The basic ABCD loans module


This loans module is called ‘basic’ because it is fully integrated with the other ABCD Central modules, using the same underlying technology: ISIS-databases, ISIS Script and PHP. Looking at its functionality however one could hardly call this ‘basic’ : this module takes as its departing point the ‘objects’ created by the acquisitions module into the database ‘copies’, to apply rules on all kinds of ‘transactions’ on them : issuing to a user, returning, reservation, loans renewal. Rules for all types of transactions can be defined and will be applied according to the object category in combination with the user category. Categories for objects and users can be defined ‘ad libitum’ with specified number of objects, hours/days (taking into account a calendar specific for the library), fines and renewal conditions for each combination object/user.

The main menu of this loans module has three sections :

  1. Transactions : here the real every-day loans transactions (loaning a book to a user, returning it, reservations etc.) are dealt with.
  2. Databases : here the databases on which the loans system is based can be accessed and managed : the borrowers or users, the transactions, the reservations and the fines.
  3. Configuration of the loans system : here the ‘rules’ can be defined for combinations of object types with user categories, and calenders, currency etc. can be defined.

General loans parameters and configuration in abcd.def

The file ‘abcd.def’ (in the bases-folder of the ABCD-system) contains the parameters applied to the whole system. Some of them relate however specifically to the ABCD Central Circulation system. A brief listing with explanation is given here :

Table 2.2. ABCD Central Loans configuration parameters in abcd.def

LOGO_OPAC Url of the logo that is displayed in the key request, statement and online reservations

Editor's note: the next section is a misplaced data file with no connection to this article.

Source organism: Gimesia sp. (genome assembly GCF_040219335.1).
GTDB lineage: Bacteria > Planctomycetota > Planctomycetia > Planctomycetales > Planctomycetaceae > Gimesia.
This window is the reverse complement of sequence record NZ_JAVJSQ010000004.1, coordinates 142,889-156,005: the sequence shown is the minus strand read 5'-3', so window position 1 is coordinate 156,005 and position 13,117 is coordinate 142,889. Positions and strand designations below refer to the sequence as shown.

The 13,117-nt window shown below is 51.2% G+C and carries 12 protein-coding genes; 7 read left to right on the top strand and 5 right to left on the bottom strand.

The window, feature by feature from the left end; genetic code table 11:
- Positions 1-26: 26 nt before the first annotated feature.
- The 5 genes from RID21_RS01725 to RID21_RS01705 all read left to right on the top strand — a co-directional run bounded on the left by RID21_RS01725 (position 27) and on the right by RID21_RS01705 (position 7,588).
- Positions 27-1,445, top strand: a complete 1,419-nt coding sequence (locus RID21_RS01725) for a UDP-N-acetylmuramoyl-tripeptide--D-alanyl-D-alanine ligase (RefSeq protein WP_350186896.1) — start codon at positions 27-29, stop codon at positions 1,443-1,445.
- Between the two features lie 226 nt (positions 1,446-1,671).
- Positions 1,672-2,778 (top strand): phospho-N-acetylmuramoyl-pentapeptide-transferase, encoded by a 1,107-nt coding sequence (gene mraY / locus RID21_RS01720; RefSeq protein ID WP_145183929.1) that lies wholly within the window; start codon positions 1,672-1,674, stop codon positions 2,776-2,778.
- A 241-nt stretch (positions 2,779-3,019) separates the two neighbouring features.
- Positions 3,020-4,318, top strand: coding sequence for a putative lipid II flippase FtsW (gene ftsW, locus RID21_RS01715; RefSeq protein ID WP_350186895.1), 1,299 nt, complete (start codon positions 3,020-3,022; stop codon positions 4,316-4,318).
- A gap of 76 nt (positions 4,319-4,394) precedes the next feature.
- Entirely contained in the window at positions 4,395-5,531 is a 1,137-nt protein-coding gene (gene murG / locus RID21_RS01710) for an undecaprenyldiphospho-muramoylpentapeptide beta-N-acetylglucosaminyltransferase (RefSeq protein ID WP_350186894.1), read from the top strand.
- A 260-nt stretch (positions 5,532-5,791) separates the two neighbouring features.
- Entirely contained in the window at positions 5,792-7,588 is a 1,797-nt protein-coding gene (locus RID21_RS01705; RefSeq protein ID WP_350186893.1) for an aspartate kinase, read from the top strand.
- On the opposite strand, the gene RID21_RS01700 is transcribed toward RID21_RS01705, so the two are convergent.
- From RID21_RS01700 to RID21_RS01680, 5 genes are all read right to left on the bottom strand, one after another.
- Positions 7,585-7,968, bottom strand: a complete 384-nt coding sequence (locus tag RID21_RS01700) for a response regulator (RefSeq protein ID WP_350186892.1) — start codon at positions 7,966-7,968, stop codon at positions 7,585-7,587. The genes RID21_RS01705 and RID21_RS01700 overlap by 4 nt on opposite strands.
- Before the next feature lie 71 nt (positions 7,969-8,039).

BG_WEB Background color of the key request window
WEBRENO- VATION Y / N to enable / disable online renewal option
RESERVATION Y / N to enable / disable access to the reservation process from the loan menus
LOAN_POLICY BY_USER to indicate that the object type of the item to be loaned is requested at the time of processing the loan. This option should be used when it is not provided from the database of copies and the inventory of the objects does not have a subfield with the type of object
ASK_LPN Whether or not the option to request the return date is enabled, ie not calculate it from the policy
E-MAIL Y / N to enable / disable sending loan reminder emails
AC_SUSP Sets the date from which a suspension begins. The Y value indicates that it must start from the last active suspension of the user. The N value indicates that it starts from the day it is recorded.
CALENDAR To establish the way in which the period of fines and suspensions is calculated

As an example section of the abcd.def loans configuration parameters :

LOGO_OPAC = ../css/logo_opac.png
BG_WEB = #ffffff

ABCD Loans detailed configuration

The loans configuration in ABCD allows to define which source bibliographic databases (catalogs) to link the loans system to - it can be any database indeed ! - and to define the parameters which will constitute the ‘policy’ on each object/user combination to be applied.

Since any database can be linked into the loans system as ‘source’, there is a need to explain to the loans system how values from these databases will be used in the loans system. We can best illustrate this by giving the example of the CEPAL-database of the ABCD-model application :